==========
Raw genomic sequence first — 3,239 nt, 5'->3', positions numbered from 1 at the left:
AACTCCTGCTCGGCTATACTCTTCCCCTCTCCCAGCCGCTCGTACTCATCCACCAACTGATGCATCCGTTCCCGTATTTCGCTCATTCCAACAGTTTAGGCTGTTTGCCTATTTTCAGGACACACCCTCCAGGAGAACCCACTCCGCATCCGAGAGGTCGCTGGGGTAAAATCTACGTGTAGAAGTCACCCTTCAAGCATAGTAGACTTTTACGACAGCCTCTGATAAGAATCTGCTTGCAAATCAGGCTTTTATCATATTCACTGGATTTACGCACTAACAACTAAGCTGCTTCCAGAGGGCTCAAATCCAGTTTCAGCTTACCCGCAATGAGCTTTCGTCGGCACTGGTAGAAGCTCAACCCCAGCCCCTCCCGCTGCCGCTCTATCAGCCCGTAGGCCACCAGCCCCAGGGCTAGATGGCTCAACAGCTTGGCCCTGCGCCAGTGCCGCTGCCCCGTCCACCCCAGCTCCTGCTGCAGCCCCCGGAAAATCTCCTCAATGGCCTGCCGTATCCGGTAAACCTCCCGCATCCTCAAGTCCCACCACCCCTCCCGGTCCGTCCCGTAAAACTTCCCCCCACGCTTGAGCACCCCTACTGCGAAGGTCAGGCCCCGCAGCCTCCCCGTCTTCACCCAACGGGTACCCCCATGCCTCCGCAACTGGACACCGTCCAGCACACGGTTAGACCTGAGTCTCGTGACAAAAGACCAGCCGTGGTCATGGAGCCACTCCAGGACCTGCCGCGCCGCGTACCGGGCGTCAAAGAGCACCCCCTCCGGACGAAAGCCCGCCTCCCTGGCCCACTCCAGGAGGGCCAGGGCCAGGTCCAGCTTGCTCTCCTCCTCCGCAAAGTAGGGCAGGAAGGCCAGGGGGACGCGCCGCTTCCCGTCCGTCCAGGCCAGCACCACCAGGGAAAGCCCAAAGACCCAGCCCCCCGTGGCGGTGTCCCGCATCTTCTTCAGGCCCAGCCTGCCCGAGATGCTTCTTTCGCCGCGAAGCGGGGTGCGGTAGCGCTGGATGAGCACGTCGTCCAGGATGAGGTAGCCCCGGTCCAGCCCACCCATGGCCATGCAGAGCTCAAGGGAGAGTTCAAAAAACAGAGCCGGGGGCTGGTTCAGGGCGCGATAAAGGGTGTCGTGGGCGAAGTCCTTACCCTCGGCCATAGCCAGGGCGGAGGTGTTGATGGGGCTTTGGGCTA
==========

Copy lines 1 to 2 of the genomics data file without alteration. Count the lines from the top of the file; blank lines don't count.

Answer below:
Raw genomic sequence first — 3,239 nt, 5'->3', positions numbered from 1 at the left:
AACTCCTGCTCGGCTATACTCTTCCCCTCTCCCAGCCGCTCGTACTCATCCACCAACTGATGCATCCGTTCCCGTATTTCGCTCATTCCAACAGTTTAGGCTGTTTGCCTATTTTCAGGACACACCCTCCAGGAGAACCCACTCCGCATCCGAGAGGTCGCTGGGGTAAAATCTACGTGTAGAAGTCACCCTTCAAGCATAGTAGACTTTTACGACAGCCTCTGATAAGAATCTGCTTGCAAATCAGGCTTTTATCATATTCACTGGATTTACGCACTAACAACTAAGCTGCTTCCAGAGGGCTCAAATCCAGTTTCAGCTTACCCGCAATGAGCTTTCGTCGGCACTGGTAGAAGCTCAACCCCAGCCCCTCCCGCTGCCGCTCTATCAGCCCGTAGGCCACCAGCCCCAGGGCTAGATGGCTCAACAGCTTGGCCCTGCGCCAGTGCCGCTGCCCCGTCCACCCCAGCTCCTGCTGCAGCCCCCGGAAAATCTCCTCAATGGCCTGCCGTATCCGGTAAACCTCCCGCATCCTCAAGTCCCACCACCCCTCCCGGTCCGTCCCGTAAAACTTCCCCCCACGCTTGAGCACCCCTACTGCGAAGGTCAGGCCCCGCAGCCTCCCCGTCTTCACCCAACGGGTACCCCCATGCCTCCGCAACTGGACACCGTCCAGCACACGGTTAGACCTGAGTCTCGTGACAAAAGACCAGCCGTGGTCATGGAGCCACTCCAGGACCTGCCGCGCCGCGTACCGGGCGTCAAAGAGCACCCCCTCCGGACGAAAGCCCGCCTCCCTGGCCCACTCCAGGAGGGCCAGGGCCAGGTCCAGCTTGCTCTCCTCCTCCGCAAAGTAGGGCAGGAAGGCCAGGGGGACGCGCCGCTTCCCGTCCGTCCAGGCCAGCACCACCAGGGAAAGCCCAAAGACCCAGCCCCCCGTGGCGGTGTCCCGCATCTTCTTCAGGCCCAGCCTGCCCGAGATGCTTCTTTCGCCGCGAAGCGGGGTGCGGTAGCGCTGGATGAGCACGTCGTCCAGGATGAGGTAGCCCCGGTCCAGCCCACCCATGGCCATGCAGAGCTCAAGGGAGAGTTCAAAAAACAGAGCCGGGGGCTGGTTCAGGGCGCGATAAAGGGTGTCGTGGGCGAAGTCCTTACCCTCGGCCATAGCCAGGGCGGAGGTGTTGATGGGGCTTTGGGCTA